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Study Links Healthier Diets/Lifestyles with Less Disability in People with MS

December 6, 2017

SUMMARY
  • Healthier diets and lifestyles were associated with lower levels of disability in an analysis of a survey involving more than 6,900 people with MS enrolled in the NARCOMS  registry.
  • Further study is necessary to determine whether a healthy lifestyle actually reduces MS symptoms or whether a person’s symptoms interfere with the ability to engage in a healthy diet/lifestyle. To further explore wellness approaches in MS, the National MS Society is funding several studies of diet and other approaches.
  • The study, funded by the Consortium of MS Centers’ NARCOMS postdoctoral fellowship award, was published early online on December 6, 2017 in Neurology.
 
DETAILS
Background: Wellness – and the strategies needed to achieve it – is a high priority for people living with MS and for National MS Society services, programs and research. More research is needed in the areas of dietary approaches, exercise and lifestyle factors to provide information people with MS can use to live their best lives.
 
This Study: Drs. Kathryn Fitzgerald (Johns Hopkins University), Ruth Ann Marrie (University of Manitoba) and team administered a questionnaire on diet and lifestyle to participants in the North American Research Committee on MS (NARCOMS) registry. The questionnaire captured intake of fruits, vegetables and legumes, dairy/calcium, added sugars, whole grains/fiber, and red/processed meat. The research team developed a “diet quality score” based on the person’s overall diet quality. Participants reported whether they had experienced a relapse or gradual worsening of symptoms in the previous 6 months. Researchers also looked at whether a composite “healthy lifestyle” measure – meaning a healthy diet, healthy weight, routine physical activity, and no smoking – was associated with the severity of symptoms.
 
Results: A total of 6,989 NARCOMS participant responses were included in the analysis. People with the highest diet quality score – indicating a diet higher in fruits, vegetables, legumes, and whole grains and lower in added sugars and red meat – were 20% less likely to have severe disability than those with the lowest quality diet scores. Those with the healthiest diet were also 20% less likely to have severe depression. People with a healthier lifestyle were 50% less likely to have depression, 30% less likely to have severe fatigue and 40% less likely to have pain than people who did not have a healthier lifestyle.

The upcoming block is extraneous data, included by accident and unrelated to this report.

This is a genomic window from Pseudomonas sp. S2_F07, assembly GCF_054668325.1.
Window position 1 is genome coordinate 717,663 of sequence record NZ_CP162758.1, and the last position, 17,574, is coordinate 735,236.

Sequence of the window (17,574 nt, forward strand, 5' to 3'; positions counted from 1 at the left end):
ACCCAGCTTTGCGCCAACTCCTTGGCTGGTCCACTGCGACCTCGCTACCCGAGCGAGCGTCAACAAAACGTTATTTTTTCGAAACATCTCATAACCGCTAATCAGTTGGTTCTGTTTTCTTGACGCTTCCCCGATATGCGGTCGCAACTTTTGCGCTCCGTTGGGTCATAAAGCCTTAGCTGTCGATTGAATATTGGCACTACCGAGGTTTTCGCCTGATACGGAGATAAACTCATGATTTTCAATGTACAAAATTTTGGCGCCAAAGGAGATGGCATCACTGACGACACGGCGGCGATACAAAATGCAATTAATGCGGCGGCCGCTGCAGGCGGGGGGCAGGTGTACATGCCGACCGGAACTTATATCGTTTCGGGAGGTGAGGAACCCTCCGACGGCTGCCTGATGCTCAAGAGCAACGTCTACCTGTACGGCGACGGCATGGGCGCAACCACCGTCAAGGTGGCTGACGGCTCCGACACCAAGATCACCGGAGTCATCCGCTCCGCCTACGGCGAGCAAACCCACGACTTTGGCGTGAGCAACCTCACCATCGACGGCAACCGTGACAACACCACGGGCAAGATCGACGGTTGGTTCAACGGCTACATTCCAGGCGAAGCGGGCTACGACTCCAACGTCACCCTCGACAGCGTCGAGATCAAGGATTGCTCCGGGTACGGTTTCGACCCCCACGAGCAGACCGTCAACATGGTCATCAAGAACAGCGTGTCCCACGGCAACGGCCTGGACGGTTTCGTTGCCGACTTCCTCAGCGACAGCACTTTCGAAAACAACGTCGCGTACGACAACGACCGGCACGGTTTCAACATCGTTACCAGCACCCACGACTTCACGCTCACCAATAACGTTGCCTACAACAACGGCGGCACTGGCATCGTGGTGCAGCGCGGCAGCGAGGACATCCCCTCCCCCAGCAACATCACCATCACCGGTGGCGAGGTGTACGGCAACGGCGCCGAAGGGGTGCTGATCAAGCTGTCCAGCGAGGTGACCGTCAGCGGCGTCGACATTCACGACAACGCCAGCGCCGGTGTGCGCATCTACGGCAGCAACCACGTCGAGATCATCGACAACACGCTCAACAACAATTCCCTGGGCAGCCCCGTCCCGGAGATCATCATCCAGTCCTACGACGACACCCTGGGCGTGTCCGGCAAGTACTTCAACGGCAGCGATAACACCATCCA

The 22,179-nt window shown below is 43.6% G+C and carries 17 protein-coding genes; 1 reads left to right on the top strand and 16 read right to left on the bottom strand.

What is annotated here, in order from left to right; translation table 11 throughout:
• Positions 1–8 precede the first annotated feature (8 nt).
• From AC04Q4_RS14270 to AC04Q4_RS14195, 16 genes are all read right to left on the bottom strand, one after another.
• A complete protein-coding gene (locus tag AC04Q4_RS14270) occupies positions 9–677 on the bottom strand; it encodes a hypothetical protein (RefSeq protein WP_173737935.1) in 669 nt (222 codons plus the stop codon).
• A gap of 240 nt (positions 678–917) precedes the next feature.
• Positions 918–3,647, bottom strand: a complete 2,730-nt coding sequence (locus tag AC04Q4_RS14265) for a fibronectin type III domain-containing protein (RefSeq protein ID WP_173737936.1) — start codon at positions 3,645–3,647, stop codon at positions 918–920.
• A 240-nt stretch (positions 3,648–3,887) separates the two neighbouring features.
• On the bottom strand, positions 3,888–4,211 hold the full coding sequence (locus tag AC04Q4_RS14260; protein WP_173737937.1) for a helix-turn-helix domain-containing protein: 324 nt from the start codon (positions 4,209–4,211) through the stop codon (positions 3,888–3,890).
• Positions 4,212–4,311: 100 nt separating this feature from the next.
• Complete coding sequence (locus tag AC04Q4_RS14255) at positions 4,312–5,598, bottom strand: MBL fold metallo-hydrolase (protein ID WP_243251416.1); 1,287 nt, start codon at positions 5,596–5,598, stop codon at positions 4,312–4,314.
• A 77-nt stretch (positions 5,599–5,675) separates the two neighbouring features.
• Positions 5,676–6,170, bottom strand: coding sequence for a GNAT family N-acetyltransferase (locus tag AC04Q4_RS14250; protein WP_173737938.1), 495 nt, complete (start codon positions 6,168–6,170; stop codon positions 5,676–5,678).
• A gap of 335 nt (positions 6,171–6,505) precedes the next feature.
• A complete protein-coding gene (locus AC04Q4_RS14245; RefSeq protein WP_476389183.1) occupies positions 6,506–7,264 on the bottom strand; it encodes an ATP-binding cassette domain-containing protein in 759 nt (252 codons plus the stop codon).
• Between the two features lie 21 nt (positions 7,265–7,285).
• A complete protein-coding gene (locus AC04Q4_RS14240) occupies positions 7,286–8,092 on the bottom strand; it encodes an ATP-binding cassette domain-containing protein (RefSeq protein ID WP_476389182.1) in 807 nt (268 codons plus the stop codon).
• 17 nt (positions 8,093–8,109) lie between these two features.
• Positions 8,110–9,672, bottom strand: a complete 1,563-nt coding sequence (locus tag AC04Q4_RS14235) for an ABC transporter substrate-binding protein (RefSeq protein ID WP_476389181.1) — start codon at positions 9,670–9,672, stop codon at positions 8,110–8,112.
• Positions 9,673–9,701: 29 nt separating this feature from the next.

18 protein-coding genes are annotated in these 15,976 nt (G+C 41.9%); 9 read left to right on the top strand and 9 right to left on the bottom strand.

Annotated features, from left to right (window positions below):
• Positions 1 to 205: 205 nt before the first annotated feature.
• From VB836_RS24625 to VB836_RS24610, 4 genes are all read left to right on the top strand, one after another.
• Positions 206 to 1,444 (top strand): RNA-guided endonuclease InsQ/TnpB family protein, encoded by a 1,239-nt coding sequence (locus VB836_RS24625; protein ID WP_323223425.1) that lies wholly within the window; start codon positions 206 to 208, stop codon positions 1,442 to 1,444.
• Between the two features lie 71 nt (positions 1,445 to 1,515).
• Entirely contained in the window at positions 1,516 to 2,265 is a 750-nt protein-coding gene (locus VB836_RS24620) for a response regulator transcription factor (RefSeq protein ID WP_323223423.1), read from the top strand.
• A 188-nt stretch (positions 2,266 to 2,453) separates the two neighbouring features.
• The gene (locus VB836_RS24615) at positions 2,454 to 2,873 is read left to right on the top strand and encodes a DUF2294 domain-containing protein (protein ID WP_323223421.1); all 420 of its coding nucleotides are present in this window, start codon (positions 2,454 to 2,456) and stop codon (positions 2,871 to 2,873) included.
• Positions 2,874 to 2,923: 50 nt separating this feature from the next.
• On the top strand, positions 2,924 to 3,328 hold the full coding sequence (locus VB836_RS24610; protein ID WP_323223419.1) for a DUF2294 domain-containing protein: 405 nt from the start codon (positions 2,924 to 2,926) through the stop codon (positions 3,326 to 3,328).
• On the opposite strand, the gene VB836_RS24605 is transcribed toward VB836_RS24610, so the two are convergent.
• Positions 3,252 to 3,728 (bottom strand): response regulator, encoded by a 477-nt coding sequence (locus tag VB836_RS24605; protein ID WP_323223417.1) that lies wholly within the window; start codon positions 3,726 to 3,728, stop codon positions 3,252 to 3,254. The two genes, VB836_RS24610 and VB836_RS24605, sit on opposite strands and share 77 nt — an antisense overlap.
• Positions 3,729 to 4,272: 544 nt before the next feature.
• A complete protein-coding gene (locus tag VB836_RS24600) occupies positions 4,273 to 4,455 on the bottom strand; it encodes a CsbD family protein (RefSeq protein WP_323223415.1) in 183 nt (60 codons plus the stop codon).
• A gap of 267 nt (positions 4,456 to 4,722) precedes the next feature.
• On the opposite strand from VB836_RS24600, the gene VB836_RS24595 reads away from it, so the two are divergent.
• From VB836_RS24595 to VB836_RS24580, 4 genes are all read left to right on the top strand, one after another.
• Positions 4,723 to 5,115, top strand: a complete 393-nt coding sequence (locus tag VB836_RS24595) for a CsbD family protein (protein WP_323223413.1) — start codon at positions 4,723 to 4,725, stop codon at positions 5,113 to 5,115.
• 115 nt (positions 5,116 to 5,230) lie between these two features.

The study, funded by the Consortium of MS Centers’ NARCOMS postdoctoral fellowship award, was published early online on December 6, 2017 in Neurology.
 
Next Steps or Comment: This study yields new information on the importance of diet in MS. Further study is necessary to determine whether a healthy lifestyle actually reduces MS symptoms or whether a person’s symptoms interfere with the ability to engage in a healthy diet/lifestyle. To further explore wellness approaches in MS, the National MS Society is funding several studies of diet and other approaches.
 
In an accompanying editorial, James F. Sumowski, PhD (Icahn School of Medicine at Mount Sinai, NY) and others note that even though more study is necessary, “Until then, encouraging a healthy lifestyle (healthy eating, a normal weight, routine physical activity or exercise, and avoiding smoking) should be a fundamental message we give to all newly diagnosed patients with MS.”
 
Read More:
Read more about living well with MS 
Find out how to participate in research studies like these

About Multiple Sclerosis

Multiple sclerosis is an unpredictable, often disabling disease of the central nervous system that disrupts the flow of information within the brain, and between the brain and body. Symptoms range from numbness and tingling to blindness and paralysis. The progress, severity and specific symptoms of MS in any one person cannot yet be predicted, but advances in research and treatment are leading to better understanding and moving us closer to a world free of MS. Most people with MS are diagnosed between the ages of 20 and 50, with at least two to three times more women than men being diagnosed with the disease. MS affects more than 2.3 million people worldwide.

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